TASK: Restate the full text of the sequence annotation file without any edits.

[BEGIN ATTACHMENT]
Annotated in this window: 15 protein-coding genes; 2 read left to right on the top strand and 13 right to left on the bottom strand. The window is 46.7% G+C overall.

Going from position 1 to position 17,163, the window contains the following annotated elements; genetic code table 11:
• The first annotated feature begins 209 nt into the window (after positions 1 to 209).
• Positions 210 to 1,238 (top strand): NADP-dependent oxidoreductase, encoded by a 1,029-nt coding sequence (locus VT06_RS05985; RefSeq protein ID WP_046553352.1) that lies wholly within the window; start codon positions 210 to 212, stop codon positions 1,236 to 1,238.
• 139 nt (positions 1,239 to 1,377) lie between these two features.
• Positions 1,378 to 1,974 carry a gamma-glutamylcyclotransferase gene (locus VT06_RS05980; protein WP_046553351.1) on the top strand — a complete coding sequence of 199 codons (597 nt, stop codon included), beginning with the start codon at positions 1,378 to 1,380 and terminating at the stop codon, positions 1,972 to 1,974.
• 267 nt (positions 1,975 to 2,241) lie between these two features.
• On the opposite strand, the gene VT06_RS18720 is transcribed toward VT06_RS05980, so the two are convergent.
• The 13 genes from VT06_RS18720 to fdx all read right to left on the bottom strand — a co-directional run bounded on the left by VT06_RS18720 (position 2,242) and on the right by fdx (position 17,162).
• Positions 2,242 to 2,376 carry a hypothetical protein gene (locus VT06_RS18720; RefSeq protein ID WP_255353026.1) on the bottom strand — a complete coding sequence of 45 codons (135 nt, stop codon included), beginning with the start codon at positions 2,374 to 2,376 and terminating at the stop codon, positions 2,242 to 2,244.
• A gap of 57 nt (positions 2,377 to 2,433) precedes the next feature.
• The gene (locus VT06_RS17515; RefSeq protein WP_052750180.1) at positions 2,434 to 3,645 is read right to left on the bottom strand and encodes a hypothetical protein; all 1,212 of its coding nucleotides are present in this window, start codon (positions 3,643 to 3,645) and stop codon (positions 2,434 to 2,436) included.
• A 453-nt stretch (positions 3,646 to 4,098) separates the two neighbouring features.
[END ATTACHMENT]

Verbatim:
Annotated in this window: 15 protein-coding genes; 2 read left to right on the top strand and 13 right to left on the bottom strand. The window is 46.7% G+C overall.

Going from position 1 to position 17,163, the window contains the following annotated elements; genetic code table 11:
• The first annotated feature begins 209 nt into the window (after positions 1 to 209).
• Positions 210 to 1,238 (top strand): NADP-dependent oxidoreductase, encoded by a 1,029-nt coding sequence (locus VT06_RS05985; RefSeq protein ID WP_046553352.1) that lies wholly within the window; start codon positions 210 to 212, stop codon positions 1,236 to 1,238.
• 139 nt (positions 1,239 to 1,377) lie between these two features.
• Positions 1,378 to 1,974 carry a gamma-glutamylcyclotransferase gene (locus VT06_RS05980; protein WP_046553351.1) on the top strand — a complete coding sequence of 199 codons (597 nt, stop codon included), beginning with the start codon at positions 1,378 to 1,380 and terminating at the stop codon, positions 1,972 to 1,974.
• 267 nt (positions 1,975 to 2,241) lie between these two features.
• On the opposite strand, the gene VT06_RS18720 is transcribed toward VT06_RS05980, so the two are convergent.
• The 13 genes from VT06_RS18720 to fdx all read right to left on the bottom strand — a co-directional run bounded on the left by VT06_RS18720 (position 2,242) and on the right by fdx (position 17,162).
• Positions 2,242 to 2,376 carry a hypothetical protein gene (locus VT06_RS18720; RefSeq protein ID WP_255353026.1) on the bottom strand — a complete coding sequence of 45 codons (135 nt, stop codon included), beginning with the start codon at positions 2,374 to 2,376 and terminating at the stop codon, positions 2,242 to 2,244.
• A gap of 57 nt (positions 2,377 to 2,433) precedes the next feature.
• The gene (locus VT06_RS17515; RefSeq protein WP_052750180.1) at positions 2,434 to 3,645 is read right to left on the bottom strand and encodes a hypothetical protein; all 1,212 of its coding nucleotides are present in this window, start codon (positions 3,643 to 3,645) and stop codon (positions 2,434 to 2,436) included.
• A 453-nt stretch (positions 3,646 to 4,098) separates the two neighbouring features.